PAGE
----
Market Matters: 4th Quarter Outlook

October 15, 2014

 

Below is a weekly update from our Chief Investment Officer, Dr. Scott Lummer. He co-hosts an audio segment entitled “Market Matters.” In this week's show, Scott reviews capital market performance over the past quarter, and provides his outlook for the economy and markets for the remainder of the year. Each week he covers a different piece of investment news focusing on recent events in the capital markets, and relates them to Savant Investment Group’s perspective on investing.

 

Episode Transcript:

 

Daphne:  Welcome to Market Matters, a weekly discussion about investing in today’s capital markets.  I’m Daphne Feng and this week we will discuss the outlook for the economy and capital markets for the remainder of the year with the Chief Investment Officer of Savant Investment Group, Dr. Scott Lummer.  But first, let’s review performance for the 3rd quarter.  Scott, how did the markets perform?

 

Scott:  It was a mixed performance.  U.S. large company stocks increased in value by 1%, but other sectors of the stock market fell in value – small company stocks by 5%, developed international stocks by 6%, and emerging market stocks by 2%

 

Daphne:  What about bonds? 

Scott:  Bonds were flat – they returned a scant 0.2%.

 

Daphne:  And I know the stocks have become very volatile in October.

Scott:  Yes – for example, U.S. large company stocks have fallen 5% over the first two weeks of the market.  And as of yesterday, the 11th, we’ve already had 7 daily swings of 1% or more this month – that’s more daily movements of more than 1% than we had in the previous five months combined.

 

Daphne:  Wow.  Will that volatility persist?

 

Scott:  That’s a great question.  On the one hand, we know that increased market volatility often

leads to further increased volatility.  But two weeks is a very small sample.  There have been many other two week periods when volatility has spiked up, and then faded away.  In fact, that happened twice this year – in late January and early February, and then again in April.  So I’m not ready to call this a permanent state. 

 

Daphne:  Three months ago you said you felt the economy was in a strong position.  Is that still the case?

 

Scott:  Even more so.  The unemployment level dipped to 5.9%; the first time it’s been below 6% since the recession.  And GDP worldwide seems to be improving.  The global Purchasing Managers Index, a leading indicator of growth, has been at a consistently high level the past few months, with the U.S. leading the way.  Even countries that have were thought to be in dire trouble a few years ago, like Spain and Ireland, are showing signs of growth.  And one important factor in the U.S. economy is the low use of debt, both by businesses and individuals, meaning there is less risk.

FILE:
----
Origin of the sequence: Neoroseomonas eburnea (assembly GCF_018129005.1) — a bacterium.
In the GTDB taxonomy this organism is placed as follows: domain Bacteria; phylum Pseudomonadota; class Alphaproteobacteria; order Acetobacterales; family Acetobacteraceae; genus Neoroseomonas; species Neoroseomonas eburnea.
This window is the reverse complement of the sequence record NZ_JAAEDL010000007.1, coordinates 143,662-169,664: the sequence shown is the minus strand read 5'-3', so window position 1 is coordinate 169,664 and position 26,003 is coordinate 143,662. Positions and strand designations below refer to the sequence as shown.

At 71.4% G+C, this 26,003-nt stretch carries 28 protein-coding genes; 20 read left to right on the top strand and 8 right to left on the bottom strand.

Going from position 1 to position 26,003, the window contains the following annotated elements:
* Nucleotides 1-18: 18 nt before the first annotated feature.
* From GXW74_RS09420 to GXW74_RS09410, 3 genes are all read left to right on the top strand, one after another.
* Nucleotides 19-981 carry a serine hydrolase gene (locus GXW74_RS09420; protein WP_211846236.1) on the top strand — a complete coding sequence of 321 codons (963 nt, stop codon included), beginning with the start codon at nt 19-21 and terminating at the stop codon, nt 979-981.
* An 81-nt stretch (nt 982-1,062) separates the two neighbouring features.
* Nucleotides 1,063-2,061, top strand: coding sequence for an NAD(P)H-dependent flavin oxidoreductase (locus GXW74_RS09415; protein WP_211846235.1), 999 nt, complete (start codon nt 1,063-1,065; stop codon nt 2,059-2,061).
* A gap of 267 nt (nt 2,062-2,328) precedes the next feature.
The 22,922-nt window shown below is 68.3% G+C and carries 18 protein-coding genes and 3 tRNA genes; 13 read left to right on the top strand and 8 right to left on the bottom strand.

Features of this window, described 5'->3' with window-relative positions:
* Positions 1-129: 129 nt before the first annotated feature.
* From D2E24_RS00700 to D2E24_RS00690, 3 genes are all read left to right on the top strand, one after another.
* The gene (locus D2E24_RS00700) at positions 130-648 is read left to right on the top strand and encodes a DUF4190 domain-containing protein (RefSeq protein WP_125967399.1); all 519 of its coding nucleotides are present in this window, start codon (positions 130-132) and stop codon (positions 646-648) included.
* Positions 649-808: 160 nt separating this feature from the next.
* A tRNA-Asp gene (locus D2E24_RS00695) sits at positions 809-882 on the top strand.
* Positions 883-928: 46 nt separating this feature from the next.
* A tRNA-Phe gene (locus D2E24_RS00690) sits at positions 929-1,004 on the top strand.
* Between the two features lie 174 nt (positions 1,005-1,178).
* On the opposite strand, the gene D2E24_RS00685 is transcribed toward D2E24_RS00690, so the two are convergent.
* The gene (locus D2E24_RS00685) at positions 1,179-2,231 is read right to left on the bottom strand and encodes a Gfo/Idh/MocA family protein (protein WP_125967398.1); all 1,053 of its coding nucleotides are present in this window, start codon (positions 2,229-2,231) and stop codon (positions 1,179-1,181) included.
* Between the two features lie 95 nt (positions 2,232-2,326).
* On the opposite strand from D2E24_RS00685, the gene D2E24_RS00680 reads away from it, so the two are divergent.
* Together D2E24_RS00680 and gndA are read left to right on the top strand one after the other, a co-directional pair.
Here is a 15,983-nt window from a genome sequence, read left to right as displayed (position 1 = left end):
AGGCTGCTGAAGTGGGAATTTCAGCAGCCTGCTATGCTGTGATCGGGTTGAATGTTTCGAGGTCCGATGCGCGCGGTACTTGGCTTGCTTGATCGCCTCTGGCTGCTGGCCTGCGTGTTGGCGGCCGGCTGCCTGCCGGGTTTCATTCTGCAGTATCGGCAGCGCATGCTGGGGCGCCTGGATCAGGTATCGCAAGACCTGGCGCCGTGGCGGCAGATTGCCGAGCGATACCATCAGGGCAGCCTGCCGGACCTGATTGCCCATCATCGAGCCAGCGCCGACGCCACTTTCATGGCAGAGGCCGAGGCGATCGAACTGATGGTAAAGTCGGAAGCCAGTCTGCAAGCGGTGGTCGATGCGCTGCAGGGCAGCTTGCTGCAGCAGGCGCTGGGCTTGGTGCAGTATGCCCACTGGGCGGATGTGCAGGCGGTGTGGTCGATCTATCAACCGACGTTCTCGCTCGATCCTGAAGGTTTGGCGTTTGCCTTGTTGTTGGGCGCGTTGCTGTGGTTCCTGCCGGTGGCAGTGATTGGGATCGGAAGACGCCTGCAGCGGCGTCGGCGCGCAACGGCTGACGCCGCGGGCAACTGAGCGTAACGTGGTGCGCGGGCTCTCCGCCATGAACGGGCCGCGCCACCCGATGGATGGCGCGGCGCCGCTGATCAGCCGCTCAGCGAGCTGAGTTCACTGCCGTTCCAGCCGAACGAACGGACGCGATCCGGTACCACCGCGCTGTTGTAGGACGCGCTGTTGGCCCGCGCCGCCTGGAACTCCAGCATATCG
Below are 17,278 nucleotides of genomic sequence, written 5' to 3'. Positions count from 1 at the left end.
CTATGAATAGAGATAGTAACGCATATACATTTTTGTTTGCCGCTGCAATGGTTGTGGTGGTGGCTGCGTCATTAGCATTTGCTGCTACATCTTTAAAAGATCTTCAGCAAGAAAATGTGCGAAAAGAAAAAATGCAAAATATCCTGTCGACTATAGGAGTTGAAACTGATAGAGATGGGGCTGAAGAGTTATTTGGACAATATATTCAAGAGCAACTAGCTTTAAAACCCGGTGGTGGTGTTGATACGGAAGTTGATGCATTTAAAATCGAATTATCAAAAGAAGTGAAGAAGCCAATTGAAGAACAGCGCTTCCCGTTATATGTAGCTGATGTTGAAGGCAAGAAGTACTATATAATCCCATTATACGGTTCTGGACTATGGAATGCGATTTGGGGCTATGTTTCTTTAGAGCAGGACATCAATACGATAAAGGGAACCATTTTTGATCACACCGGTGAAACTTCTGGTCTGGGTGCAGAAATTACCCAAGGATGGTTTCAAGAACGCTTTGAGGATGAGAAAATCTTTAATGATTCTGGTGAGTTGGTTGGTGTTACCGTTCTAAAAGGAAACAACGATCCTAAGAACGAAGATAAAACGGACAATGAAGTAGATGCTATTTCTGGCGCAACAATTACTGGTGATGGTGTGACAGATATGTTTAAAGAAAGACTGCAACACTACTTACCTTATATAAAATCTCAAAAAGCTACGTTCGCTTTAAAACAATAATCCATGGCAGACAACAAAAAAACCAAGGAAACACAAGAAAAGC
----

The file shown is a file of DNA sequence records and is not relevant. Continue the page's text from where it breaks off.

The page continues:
Daphne:  What about interest rates?  Will they remain low?

 

Scott:  Probably in the short-term.  But not over the next few years.  The Federal Reserve’s own forecast of the Fed Funds rate shows it rising by 3.5% over the next three years. 

 

Daphne:  That doesn’t sound good for bonds.

 

Scott:  No it doesn’t.  I don’t think that intermediate and long-term rates will go up as much, but they will likely increase.  But as we discussed a few weeks ago, the movement of interest rates over the next couple of years isn’t as much of a concern if you are a long-term bond investor.

 

Daphne:  And what about stocks – will the recent slide continue?

 

Scott:  The recent decline isn’t based on long-term economic fundamentals.  It’s been driven by more short-term effects – unrest in Hong Kong, fears of Ebola, etc.  So I don’t think we will see a continued drop in stock prices.  But in the short-term, anything is possible.  

 

Daphne:  Last quarter we talked about the possibility of a 10% market correction.  You said that it was likely sometime in the next five years, but you couldn’t say when.  Is that still the case?

 

Scott:  Yes.  We could be in one now – we’re already half way to 10%.  But I think way too much attention is paid to the potential of a market correction.  If the economic fundamentals are solid, and they are, if you’re investing for the long-term, a short-term correction should not concern you.  As a history lesson, in the five years between 1995 and 1999, there were three 10% market corrections.  Three of them – the largest being 19%.  And yet, because of a strong economy, stocks increased their overall value 2 ½ times – an annual return of over 28%.  So if you stayed out of the market because you believed correction was imminent, you would have been right, but a lot poorer.

 

Daphne:  That’s Market Matters for this week.  Thanks to all of you for listening.  Please join us next week Scott and I will talk about specific end-of-year investment strategies.

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